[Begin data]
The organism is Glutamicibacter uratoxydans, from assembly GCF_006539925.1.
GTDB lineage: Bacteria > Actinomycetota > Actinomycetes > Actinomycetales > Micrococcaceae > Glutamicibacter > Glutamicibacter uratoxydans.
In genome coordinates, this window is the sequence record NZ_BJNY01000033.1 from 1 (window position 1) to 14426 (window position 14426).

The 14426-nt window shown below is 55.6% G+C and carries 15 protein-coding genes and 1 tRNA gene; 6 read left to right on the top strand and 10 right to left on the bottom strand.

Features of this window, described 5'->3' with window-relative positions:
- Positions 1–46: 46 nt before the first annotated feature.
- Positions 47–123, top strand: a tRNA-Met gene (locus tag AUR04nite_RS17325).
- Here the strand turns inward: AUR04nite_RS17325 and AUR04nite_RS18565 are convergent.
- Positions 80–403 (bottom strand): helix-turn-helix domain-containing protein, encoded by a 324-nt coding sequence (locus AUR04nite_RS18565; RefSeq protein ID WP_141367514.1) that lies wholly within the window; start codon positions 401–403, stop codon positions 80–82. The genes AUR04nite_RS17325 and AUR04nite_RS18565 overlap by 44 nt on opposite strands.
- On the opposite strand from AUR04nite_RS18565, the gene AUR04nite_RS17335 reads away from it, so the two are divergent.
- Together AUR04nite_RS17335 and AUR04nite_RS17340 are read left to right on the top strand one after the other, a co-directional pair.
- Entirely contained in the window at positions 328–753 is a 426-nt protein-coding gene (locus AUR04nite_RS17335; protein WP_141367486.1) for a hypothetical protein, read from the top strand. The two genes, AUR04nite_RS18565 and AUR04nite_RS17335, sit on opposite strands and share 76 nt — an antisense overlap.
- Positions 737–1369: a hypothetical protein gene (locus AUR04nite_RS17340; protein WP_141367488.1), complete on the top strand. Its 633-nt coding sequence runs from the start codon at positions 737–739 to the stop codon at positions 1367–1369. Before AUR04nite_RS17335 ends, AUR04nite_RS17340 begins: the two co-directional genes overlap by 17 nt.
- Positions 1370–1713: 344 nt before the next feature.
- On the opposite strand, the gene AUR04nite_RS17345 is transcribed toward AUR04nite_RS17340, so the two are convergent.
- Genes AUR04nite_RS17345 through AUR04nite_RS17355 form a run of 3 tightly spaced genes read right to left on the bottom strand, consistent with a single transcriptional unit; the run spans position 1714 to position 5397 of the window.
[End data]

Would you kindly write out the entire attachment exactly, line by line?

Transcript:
The organism is Glutamicibacter uratoxydans, from assembly GCF_006539925.1.
GTDB lineage: Bacteria > Actinomycetota > Actinomycetes > Actinomycetales > Micrococcaceae > Glutamicibacter > Glutamicibacter uratoxydans.
In genome coordinates, this window is the sequence record NZ_BJNY01000033.1 from 1 (window position 1) to 14426 (window position 14426).

The 14426-nt window shown below is 55.6% G+C and carries 15 protein-coding genes and 1 tRNA gene; 6 read left to right on the top strand and 10 right to left on the bottom strand.

Features of this window, described 5'->3' with window-relative positions:
- Positions 1–46: 46 nt before the first annotated feature.
- Positions 47–123, top strand: a tRNA-Met gene (locus tag AUR04nite_RS17325).
- Here the strand turns inward: AUR04nite_RS17325 and AUR04nite_RS18565 are convergent.
- Positions 80–403 (bottom strand): helix-turn-helix domain-containing protein, encoded by a 324-nt coding sequence (locus AUR04nite_RS18565; RefSeq protein ID WP_141367514.1) that lies wholly within the window; start codon positions 401–403, stop codon positions 80–82. The genes AUR04nite_RS17325 and AUR04nite_RS18565 overlap by 44 nt on opposite strands.
- On the opposite strand from AUR04nite_RS18565, the gene AUR04nite_RS17335 reads away from it, so the two are divergent.
- Together AUR04nite_RS17335 and AUR04nite_RS17340 are read left to right on the top strand one after the other, a co-directional pair.
- Entirely contained in the window at positions 328–753 is a 426-nt protein-coding gene (locus AUR04nite_RS17335; protein WP_141367486.1) for a hypothetical protein, read from the top strand. The two genes, AUR04nite_RS18565 and AUR04nite_RS17335, sit on opposite strands and share 76 nt — an antisense overlap.
- Positions 737–1369: a hypothetical protein gene (locus AUR04nite_RS17340; protein WP_141367488.1), complete on the top strand. Its 633-nt coding sequence runs from the start codon at positions 737–739 to the stop codon at positions 1367–1369. Before AUR04nite_RS17335 ends, AUR04nite_RS17340 begins: the two co-directional genes overlap by 17 nt.
- Positions 1370–1713: 344 nt before the next feature.
- On the opposite strand, the gene AUR04nite_RS17345 is transcribed toward AUR04nite_RS17340, so the two are convergent.
- Genes AUR04nite_RS17345 through AUR04nite_RS17355 form a run of 3 tightly spaced genes read right to left on the bottom strand, consistent with a single transcriptional unit; the run spans position 1714 to position 5397 of the window.